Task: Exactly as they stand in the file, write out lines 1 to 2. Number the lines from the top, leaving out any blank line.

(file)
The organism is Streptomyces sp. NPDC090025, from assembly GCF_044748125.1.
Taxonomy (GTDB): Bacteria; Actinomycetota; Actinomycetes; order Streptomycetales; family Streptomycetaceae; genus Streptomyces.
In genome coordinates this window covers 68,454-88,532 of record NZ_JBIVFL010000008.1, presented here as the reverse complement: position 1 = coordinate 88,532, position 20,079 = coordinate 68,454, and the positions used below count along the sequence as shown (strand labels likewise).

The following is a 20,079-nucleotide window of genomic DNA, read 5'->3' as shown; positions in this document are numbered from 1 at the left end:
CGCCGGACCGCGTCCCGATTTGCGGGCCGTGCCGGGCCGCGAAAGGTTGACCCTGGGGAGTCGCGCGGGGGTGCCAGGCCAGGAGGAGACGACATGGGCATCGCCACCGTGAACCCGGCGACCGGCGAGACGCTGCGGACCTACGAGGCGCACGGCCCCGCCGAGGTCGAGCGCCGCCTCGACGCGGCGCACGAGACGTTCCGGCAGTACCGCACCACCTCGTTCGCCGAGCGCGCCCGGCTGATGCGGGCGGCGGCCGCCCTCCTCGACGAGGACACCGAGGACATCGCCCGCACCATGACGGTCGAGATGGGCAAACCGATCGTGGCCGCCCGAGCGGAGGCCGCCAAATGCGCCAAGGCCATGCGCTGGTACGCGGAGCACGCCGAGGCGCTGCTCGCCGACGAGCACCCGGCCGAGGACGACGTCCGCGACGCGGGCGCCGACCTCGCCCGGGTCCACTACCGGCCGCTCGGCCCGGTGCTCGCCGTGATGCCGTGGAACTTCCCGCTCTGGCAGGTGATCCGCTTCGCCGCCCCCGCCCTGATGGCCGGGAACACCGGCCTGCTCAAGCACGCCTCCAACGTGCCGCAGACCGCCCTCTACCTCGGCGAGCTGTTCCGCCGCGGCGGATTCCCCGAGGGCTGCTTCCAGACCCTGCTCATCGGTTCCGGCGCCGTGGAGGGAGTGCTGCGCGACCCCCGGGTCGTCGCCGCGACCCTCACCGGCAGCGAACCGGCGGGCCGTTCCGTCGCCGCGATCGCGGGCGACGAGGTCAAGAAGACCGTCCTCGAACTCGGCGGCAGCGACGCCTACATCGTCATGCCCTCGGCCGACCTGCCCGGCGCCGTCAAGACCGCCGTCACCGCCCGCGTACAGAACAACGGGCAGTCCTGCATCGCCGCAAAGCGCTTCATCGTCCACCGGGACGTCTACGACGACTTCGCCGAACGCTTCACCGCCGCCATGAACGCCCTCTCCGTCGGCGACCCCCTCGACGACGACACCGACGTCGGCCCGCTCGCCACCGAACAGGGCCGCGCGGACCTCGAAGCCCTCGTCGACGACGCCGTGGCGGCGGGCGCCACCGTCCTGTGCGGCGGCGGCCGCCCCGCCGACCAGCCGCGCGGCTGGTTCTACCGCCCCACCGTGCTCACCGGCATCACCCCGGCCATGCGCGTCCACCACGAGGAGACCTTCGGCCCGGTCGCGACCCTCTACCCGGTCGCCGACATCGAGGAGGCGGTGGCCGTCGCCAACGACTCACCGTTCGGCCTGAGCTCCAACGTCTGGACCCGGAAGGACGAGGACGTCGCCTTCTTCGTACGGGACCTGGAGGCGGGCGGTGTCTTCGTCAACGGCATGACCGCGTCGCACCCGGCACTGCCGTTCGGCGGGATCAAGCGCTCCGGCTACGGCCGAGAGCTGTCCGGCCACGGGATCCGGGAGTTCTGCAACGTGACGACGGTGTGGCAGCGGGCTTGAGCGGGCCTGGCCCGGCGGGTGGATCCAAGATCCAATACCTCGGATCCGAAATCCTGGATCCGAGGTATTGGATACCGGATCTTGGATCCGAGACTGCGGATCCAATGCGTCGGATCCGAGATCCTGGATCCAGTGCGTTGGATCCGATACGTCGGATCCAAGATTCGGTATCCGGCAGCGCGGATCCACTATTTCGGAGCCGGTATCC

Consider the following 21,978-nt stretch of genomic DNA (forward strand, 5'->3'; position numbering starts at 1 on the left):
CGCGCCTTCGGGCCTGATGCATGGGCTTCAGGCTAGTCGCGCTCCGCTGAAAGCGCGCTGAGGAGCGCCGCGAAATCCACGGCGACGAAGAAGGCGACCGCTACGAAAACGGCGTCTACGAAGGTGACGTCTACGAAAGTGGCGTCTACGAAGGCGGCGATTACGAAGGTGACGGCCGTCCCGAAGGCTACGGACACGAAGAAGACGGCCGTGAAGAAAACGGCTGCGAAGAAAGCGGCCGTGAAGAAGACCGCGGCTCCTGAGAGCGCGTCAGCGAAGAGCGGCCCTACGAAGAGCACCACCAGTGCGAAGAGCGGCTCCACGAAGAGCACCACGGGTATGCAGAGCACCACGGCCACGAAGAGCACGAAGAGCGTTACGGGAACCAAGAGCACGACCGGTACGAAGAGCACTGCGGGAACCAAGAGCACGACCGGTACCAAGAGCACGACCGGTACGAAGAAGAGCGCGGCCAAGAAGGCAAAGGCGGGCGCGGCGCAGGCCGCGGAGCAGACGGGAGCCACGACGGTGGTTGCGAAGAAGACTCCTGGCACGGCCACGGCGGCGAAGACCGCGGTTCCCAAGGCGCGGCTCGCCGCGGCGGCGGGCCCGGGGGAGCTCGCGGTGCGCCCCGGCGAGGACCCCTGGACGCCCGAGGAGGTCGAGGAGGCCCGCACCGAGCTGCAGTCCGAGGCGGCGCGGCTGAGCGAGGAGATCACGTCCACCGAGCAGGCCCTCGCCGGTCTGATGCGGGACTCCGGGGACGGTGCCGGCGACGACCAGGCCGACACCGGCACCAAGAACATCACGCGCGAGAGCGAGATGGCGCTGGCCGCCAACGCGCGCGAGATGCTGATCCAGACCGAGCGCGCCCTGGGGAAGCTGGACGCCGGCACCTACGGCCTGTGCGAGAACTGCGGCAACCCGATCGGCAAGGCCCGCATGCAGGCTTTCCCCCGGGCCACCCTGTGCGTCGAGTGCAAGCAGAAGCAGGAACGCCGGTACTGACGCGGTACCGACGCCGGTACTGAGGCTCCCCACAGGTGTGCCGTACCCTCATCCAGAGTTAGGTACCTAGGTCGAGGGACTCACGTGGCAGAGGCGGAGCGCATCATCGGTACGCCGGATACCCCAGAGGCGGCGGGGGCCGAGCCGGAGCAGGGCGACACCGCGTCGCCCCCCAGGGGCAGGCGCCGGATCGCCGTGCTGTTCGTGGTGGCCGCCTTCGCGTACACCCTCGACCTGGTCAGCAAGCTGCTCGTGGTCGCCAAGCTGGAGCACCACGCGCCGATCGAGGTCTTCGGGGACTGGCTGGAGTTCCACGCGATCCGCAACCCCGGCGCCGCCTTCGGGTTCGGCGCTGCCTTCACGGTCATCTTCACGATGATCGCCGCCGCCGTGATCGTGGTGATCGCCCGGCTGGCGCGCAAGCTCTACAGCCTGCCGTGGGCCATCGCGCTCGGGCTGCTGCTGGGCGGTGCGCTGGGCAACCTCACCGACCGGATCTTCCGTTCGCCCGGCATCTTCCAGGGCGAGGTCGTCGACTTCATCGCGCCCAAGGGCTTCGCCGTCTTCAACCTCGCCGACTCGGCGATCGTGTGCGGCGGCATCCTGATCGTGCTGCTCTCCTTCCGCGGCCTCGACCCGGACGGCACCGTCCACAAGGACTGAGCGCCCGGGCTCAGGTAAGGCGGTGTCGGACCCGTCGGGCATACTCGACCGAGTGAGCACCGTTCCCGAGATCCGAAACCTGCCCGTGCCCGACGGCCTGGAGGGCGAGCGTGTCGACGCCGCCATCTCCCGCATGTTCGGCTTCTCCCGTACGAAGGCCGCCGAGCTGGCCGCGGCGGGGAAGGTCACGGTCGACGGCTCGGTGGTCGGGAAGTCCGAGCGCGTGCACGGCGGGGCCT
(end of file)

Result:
The organism is Streptomyces sp. NPDC090025, from assembly GCF_044748125.1.
Taxonomy (GTDB): Bacteria; Actinomycetota; Actinomycetes; order Streptomycetales; family Streptomycetaceae; genus Streptomyces.